The Theatre Arts Department is dedicated to a broad based study of the history, theory, and practice of theatre and its various disciplines in the context of an overall liberal arts education, together with an extensive production program that centers on student involvement and leadership in all of the theatrical arts. Contact our faculty at email@example.com.
In 2009-2010, Dan celebrated his 30th year teaching at Drew, serving as Chair of the Theatre Arts Department for fourteen of those years. At Drew, Dan primarily teaches directing and has done a wide variety of productions including some Shakespeare (including Twelfth Night in Spring 2011) as well as plays by Beckett, Pinter, and Euripides. He has also directed several original, student-written scripts. Among his favorite productions at Drew have been Charles L. Mee’s Big Love and Jane Anderson’s Defying Gravity. Dan has also directed at other universities and professionally. He is a member of the Actors’ Equity Association as a stage manager. Dan has run Drew’s London Semester three times (for a total of 3 years in England) over the course of his Drew career.
Professor Jim Bazewicz teaches classes in all aspects of theatrical design. He holds and M.F.A in set design and art direction from New York University, Tisch School of the Arts. As a freelance designer Jim has designed for many New York productions and regional theatres. New York City credits range from new plays such as his Off-Broadway success Tibet Does Not Exist to classic plays such as Shakespeare’s King Lear. Professional New Jersey credits include, New Jersey Shakespeare Festival, Playwrights Theatre of New Jersey, (both here in Madison) and The Bickford Theatre at the Morris Museum in Morristown. Jim likes working locally and his regional theatre credits remain on the east coast, his work has taken him from Florida to Maine and as far west as Missouri. When not teaching or designing Jim performs with various singing groups and plays the drums in a Klezmer Band.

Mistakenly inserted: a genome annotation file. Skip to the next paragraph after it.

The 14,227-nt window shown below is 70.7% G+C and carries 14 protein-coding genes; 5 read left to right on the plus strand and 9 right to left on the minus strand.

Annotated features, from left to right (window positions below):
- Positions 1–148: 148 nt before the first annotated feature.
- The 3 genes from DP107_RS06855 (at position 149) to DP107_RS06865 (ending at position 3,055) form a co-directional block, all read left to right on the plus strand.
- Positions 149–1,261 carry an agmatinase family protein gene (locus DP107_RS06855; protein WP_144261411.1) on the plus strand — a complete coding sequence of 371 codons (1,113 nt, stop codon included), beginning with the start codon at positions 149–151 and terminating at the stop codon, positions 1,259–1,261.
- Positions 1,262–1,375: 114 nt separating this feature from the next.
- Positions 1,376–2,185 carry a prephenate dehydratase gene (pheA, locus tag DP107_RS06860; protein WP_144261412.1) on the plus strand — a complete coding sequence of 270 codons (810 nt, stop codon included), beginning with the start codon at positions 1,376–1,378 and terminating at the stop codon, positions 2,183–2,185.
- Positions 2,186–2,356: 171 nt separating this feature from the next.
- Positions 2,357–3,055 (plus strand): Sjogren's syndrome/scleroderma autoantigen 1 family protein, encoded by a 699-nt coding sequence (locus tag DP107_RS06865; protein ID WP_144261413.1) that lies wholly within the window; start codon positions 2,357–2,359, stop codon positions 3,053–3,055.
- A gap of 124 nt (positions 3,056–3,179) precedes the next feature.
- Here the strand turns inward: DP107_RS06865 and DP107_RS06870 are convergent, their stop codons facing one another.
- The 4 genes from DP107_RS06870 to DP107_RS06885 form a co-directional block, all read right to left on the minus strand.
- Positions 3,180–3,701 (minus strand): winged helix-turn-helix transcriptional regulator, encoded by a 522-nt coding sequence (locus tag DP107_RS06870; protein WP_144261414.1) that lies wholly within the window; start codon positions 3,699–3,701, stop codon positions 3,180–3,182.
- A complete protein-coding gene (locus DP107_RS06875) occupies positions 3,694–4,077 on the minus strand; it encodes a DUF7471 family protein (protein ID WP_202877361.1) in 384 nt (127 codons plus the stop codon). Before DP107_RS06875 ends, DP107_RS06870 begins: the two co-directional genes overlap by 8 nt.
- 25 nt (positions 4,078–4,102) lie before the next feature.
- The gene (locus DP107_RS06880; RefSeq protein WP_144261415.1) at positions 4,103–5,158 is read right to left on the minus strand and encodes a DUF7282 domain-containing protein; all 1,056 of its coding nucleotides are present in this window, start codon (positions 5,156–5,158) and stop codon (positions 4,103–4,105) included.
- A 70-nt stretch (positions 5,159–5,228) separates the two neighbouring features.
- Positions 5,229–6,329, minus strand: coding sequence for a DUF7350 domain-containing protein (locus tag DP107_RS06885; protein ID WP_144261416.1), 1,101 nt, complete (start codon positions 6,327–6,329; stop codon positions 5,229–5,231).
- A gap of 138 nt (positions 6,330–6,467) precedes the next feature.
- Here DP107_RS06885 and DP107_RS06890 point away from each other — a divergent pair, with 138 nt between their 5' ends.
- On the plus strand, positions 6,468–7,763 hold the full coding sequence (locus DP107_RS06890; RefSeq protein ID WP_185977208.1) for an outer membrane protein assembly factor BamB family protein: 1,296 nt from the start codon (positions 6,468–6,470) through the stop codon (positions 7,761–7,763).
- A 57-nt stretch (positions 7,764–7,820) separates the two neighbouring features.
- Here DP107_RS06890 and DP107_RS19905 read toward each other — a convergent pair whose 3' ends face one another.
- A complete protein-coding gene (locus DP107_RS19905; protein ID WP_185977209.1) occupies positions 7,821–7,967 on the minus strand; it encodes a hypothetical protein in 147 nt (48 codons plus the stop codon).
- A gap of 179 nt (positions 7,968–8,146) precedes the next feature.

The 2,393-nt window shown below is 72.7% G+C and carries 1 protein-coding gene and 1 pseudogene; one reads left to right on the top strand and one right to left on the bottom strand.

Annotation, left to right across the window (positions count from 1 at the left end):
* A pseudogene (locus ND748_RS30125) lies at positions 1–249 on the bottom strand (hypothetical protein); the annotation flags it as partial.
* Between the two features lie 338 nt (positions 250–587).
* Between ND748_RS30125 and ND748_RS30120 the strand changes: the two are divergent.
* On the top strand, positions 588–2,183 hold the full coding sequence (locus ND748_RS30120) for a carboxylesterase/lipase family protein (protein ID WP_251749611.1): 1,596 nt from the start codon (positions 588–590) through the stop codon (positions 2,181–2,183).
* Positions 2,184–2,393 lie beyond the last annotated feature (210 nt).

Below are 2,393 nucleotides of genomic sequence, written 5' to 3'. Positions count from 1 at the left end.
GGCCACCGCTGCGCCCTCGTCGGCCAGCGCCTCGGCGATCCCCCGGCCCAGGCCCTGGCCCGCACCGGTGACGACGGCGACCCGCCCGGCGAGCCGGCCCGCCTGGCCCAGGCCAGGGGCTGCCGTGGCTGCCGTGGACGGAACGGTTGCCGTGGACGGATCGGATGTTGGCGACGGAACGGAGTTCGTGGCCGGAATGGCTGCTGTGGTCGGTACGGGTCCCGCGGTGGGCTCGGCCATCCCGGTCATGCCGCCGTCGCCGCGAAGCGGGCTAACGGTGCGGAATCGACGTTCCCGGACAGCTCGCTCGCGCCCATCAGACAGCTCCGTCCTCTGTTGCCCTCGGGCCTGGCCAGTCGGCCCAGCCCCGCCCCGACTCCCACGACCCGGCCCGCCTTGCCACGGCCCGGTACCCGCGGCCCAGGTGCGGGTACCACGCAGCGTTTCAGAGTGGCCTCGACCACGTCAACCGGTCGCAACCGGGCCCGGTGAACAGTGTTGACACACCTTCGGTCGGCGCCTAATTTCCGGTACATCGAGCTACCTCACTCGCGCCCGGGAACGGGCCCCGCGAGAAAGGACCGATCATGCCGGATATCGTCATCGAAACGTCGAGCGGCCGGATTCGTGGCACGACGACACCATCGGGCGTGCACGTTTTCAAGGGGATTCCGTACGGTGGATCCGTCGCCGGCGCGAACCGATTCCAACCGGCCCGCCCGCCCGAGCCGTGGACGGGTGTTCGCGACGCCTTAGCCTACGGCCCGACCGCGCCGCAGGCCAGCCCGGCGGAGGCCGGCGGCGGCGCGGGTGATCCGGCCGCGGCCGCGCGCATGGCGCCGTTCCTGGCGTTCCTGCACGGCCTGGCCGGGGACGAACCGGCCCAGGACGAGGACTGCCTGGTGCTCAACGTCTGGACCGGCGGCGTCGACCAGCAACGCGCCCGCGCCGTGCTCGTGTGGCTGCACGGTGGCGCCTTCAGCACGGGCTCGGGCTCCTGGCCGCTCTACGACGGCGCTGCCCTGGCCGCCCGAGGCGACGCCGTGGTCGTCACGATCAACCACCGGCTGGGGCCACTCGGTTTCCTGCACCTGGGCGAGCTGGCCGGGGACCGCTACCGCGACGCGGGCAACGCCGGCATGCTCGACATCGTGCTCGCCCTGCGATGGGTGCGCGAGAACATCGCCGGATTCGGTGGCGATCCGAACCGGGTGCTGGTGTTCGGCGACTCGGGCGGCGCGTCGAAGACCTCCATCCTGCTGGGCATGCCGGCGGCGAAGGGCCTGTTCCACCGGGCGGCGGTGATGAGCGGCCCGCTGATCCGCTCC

Professor Rosemary McLaughlin is a playwright, poet and director whose awards include several New Jersey State Council on the Arts fellowships, Chicago’s coveted Jeff Award and the Governor’s Award for Arts Education. Her most recent work, A More Opportune Time, premiered at the Kirby Theatre directed by adjunct professor Jen Plants with set design by Eric Harriz. Paterson Falls, commissioned by Playwrights Theatre of NJ, will be part of the centennial commemoration of the Paterson Silk Strike of 1913. Rosemary’s paper on this research, From Paterson to P’town: How a Silk Strike in New Jersey Inspired the Provincetown Players, was published in the premiere issue of Laconics. The Chair, a one-act comedy about global politics, recently premiered at the Provincetown Theatre Company.Other plays, including Motherless Child, Standing in the Shadows and The Raw and the Cooked, have been performed in New York and regional theatres, as well as in the UK. At Drew, she has directed Beckett’s Waiting for Godot, Bryony Lavery’s Last Easter and Caitlin McWethy’s Sleep Study. Her comedy, Voices Carry, was directed by the late Joe Patenaude at Drew as well as at New Jersey Repertory Theatre. She is a founding producer of Waterfront Ensemble, as well as the Win Atkins Theatre Project and the Hallie Flanagan Play Series/Women at Wings. A member of the Dramatists Guild, she received her M.F.A. in Theater Arts from Rutgers’ Mason Gross School of the Arts. Her plays and poetry can be found in a number of anthologies, including Classroom Scenes and Monologues (Dramatic Publishing); Intimate Acts (Brito Lair); The X-Y Files and Written with a Spoon (Sherman Asher).